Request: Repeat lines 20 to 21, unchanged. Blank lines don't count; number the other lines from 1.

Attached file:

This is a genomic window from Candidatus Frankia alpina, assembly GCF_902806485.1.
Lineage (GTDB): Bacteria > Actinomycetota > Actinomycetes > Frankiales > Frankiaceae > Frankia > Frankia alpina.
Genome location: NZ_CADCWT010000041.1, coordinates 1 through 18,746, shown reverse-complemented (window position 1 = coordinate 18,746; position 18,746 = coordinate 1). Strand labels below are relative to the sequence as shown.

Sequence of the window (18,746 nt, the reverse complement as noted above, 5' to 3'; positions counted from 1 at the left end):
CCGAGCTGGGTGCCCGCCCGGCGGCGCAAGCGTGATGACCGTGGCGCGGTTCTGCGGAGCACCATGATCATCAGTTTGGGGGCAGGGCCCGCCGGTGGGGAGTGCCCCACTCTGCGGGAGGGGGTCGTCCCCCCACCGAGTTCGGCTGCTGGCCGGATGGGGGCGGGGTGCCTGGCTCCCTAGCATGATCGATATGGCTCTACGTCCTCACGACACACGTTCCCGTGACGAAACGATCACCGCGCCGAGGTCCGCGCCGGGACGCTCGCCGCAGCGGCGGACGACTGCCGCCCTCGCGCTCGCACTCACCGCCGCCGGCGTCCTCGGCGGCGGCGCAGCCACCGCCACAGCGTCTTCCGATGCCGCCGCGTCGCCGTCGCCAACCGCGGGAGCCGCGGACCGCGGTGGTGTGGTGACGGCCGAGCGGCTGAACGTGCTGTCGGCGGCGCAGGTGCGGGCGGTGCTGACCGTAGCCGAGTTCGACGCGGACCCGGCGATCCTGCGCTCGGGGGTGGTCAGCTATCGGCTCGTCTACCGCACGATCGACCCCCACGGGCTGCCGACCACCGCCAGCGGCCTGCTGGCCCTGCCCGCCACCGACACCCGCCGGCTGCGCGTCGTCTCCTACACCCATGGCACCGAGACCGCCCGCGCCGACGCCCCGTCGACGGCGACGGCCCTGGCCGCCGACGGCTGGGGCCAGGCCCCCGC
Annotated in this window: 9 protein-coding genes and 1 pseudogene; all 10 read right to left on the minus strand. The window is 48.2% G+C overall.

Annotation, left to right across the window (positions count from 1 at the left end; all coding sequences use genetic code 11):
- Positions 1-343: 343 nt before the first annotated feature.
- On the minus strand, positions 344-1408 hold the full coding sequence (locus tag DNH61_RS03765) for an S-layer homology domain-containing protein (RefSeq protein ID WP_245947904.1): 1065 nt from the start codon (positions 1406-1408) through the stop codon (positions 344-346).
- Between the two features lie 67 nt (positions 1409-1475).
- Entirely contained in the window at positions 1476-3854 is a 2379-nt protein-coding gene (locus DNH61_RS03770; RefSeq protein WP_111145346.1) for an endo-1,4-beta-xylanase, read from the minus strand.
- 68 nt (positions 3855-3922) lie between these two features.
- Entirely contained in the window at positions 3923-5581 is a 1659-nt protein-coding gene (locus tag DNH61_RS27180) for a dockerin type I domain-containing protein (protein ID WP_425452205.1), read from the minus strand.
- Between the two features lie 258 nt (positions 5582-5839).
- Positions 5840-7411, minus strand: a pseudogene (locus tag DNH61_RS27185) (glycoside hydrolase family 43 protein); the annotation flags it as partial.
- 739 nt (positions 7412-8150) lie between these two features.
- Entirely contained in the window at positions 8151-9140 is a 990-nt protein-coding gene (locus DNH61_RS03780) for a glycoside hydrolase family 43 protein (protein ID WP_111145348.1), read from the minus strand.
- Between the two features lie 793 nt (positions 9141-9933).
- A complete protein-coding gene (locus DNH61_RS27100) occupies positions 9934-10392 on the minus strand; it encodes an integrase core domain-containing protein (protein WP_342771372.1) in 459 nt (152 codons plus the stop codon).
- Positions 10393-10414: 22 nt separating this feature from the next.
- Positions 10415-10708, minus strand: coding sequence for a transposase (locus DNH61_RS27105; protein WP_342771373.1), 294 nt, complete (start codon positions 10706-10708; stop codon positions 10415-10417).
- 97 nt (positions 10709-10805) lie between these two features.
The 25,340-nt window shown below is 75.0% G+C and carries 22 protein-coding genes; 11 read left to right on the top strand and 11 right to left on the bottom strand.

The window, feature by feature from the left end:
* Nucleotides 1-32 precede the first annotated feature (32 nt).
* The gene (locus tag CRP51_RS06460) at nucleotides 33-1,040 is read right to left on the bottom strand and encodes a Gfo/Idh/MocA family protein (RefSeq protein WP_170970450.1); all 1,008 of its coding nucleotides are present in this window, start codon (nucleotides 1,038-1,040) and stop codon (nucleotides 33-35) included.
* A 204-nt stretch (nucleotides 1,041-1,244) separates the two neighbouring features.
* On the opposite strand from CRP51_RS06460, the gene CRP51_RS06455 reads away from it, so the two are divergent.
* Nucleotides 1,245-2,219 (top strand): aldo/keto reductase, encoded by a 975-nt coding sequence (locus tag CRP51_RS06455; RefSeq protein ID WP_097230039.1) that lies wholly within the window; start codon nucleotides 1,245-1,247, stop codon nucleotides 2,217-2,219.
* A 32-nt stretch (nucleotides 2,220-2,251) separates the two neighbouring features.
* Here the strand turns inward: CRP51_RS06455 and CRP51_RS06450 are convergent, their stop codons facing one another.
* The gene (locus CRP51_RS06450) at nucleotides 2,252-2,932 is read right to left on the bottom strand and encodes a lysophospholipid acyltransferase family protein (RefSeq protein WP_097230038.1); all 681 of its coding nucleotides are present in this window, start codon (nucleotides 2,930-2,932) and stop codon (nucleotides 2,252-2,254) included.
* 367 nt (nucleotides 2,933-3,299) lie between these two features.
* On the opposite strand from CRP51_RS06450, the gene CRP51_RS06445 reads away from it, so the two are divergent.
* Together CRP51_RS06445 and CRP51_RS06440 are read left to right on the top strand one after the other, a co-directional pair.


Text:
- Positions 10393-10414: 22 nt separating this feature from the next.
- Positions 10415-10708, minus strand: coding sequence for a transposase (locus DNH61_RS27105; protein WP_342771373.1), 294 nt, complete (start codon positions 10706-10708; stop codon positions 10415-10417).